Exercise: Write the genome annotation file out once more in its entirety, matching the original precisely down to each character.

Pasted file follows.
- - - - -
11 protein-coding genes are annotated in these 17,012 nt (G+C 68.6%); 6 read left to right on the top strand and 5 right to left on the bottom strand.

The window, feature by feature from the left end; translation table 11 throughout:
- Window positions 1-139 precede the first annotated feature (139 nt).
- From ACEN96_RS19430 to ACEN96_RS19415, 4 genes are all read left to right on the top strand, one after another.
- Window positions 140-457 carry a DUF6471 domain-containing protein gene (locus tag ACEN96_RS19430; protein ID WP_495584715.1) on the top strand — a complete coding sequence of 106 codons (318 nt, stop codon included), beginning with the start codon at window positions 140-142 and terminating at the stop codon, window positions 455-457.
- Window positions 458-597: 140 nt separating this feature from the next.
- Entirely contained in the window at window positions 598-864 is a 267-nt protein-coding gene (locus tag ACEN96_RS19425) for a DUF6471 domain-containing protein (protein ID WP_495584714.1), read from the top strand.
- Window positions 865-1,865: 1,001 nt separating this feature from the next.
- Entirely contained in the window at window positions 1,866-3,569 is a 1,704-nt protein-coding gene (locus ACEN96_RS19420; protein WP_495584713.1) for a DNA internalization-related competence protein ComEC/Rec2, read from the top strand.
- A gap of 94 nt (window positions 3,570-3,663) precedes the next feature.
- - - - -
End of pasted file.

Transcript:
11 protein-coding genes are annotated in these 17,012 nt (G+C 68.6%); 6 read left to right on the top strand and 5 right to left on the bottom strand.

The window, feature by feature from the left end; translation table 11 throughout:
- Window positions 1-139 precede the first annotated feature (139 nt).
- From ACEN96_RS19430 to ACEN96_RS19415, 4 genes are all read left to right on the top strand, one after another.
- Window positions 140-457 carry a DUF6471 domain-containing protein gene (locus tag ACEN96_RS19430; protein ID WP_495584715.1) on the top strand — a complete coding sequence of 106 codons (318 nt, stop codon included), beginning with the start codon at window positions 140-142 and terminating at the stop codon, window positions 455-457.
- Window positions 458-597: 140 nt separating this feature from the next.
- Entirely contained in the window at window positions 598-864 is a 267-nt protein-coding gene (locus tag ACEN96_RS19425) for a DUF6471 domain-containing protein (protein ID WP_495584714.1), read from the top strand.
- Window positions 865-1,865: 1,001 nt separating this feature from the next.
- Entirely contained in the window at window positions 1,866-3,569 is a 1,704-nt protein-coding gene (locus ACEN96_RS19420; protein WP_495584713.1) for a DNA internalization-related competence protein ComEC/Rec2, read from the top strand.
- A gap of 94 nt (window positions 3,570-3,663) precedes the next feature.